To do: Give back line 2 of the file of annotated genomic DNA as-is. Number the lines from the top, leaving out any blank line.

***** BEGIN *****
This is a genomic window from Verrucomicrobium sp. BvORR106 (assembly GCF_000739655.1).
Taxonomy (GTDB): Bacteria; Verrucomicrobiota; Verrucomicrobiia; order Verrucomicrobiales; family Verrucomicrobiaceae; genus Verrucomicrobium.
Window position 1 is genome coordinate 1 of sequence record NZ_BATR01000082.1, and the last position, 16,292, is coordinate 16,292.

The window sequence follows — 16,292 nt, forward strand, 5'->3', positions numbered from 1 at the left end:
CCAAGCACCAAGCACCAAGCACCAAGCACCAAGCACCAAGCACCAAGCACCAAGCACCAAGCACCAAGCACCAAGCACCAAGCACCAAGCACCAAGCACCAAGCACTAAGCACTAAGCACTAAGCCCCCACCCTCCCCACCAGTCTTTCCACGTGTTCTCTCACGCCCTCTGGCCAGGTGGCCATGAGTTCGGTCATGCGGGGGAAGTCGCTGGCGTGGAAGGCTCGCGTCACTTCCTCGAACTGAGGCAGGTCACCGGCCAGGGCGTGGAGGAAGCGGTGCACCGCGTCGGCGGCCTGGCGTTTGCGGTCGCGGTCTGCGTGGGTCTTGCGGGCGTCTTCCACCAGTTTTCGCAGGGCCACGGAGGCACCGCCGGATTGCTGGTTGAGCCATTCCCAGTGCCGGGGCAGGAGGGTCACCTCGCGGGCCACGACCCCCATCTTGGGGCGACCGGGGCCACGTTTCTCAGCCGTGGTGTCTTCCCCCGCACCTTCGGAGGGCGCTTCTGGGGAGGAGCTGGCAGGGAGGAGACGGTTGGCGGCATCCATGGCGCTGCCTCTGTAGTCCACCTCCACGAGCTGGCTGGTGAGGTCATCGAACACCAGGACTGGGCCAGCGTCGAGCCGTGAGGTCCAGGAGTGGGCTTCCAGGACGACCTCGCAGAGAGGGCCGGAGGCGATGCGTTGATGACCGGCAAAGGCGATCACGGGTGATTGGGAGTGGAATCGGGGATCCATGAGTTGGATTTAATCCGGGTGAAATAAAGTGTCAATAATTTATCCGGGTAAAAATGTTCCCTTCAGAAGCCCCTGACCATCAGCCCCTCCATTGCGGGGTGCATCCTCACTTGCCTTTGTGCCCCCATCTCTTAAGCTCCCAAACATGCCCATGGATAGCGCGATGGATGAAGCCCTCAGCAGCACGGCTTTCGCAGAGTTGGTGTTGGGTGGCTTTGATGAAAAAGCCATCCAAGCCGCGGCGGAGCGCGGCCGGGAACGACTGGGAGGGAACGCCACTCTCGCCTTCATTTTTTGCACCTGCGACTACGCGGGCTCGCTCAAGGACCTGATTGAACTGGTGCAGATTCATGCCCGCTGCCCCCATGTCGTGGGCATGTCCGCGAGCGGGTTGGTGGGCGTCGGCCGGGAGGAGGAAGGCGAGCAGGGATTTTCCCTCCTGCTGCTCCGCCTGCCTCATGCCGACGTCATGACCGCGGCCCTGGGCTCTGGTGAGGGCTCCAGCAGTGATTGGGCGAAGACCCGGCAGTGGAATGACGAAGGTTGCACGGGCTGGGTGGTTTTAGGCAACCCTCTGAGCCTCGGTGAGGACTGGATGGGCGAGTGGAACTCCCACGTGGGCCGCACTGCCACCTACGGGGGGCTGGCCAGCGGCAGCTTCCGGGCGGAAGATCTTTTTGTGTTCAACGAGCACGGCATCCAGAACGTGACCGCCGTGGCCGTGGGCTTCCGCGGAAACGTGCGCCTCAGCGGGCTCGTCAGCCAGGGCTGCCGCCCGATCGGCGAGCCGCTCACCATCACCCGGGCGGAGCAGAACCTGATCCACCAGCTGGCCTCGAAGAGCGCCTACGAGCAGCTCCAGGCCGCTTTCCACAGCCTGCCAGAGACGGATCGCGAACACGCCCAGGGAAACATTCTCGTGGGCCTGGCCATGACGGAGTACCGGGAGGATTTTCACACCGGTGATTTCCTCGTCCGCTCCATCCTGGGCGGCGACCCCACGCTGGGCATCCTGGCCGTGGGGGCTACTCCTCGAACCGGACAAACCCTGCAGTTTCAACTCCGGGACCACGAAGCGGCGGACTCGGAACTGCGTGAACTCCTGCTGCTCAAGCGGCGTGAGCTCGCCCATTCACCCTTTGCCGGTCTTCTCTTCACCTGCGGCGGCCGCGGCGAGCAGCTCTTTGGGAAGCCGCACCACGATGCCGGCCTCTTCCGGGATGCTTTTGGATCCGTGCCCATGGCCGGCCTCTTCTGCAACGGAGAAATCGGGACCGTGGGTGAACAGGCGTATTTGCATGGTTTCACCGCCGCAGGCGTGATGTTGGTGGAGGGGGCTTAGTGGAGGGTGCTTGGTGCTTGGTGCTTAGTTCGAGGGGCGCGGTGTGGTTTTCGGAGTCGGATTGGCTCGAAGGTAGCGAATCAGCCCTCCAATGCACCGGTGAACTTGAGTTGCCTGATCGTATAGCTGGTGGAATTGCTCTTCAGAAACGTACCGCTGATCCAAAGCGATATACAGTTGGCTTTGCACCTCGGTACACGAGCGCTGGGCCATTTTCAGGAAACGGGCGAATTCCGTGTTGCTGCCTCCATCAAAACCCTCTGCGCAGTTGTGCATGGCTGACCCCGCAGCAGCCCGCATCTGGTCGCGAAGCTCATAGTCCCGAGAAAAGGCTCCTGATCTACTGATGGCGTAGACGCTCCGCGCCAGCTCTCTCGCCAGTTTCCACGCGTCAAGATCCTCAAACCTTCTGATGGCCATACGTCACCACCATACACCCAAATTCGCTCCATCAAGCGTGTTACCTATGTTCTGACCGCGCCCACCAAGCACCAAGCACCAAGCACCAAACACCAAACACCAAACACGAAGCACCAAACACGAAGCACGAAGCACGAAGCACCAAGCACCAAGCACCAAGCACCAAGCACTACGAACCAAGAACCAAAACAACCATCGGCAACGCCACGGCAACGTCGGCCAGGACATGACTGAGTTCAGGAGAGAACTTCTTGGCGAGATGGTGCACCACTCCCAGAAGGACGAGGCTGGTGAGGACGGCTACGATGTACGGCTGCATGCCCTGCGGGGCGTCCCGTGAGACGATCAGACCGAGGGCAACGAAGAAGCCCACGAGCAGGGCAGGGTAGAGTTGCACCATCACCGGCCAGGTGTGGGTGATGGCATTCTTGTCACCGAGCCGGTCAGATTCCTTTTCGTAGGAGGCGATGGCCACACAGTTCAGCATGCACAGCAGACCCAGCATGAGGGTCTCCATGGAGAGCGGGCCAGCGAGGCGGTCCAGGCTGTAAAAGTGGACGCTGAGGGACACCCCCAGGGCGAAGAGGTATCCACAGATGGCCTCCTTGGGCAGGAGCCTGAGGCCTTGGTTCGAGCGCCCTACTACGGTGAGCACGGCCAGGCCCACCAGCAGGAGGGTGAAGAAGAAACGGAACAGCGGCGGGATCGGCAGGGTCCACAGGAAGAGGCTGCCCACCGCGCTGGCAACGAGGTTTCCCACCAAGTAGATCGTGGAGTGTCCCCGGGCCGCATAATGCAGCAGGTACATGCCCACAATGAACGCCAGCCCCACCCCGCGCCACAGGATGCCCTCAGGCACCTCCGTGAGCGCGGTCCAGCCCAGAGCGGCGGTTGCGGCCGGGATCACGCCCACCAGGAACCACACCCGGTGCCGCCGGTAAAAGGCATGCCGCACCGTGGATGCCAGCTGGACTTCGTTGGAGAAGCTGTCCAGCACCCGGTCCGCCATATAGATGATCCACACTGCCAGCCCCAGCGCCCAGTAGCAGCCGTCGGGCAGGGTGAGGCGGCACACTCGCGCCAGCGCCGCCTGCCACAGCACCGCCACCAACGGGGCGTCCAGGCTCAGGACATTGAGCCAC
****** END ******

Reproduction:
Taxonomy (GTDB): Bacteria; Verrucomicrobiota; Verrucomicrobiia; order Verrucomicrobiales; family Verrucomicrobiaceae; genus Verrucomicrobium.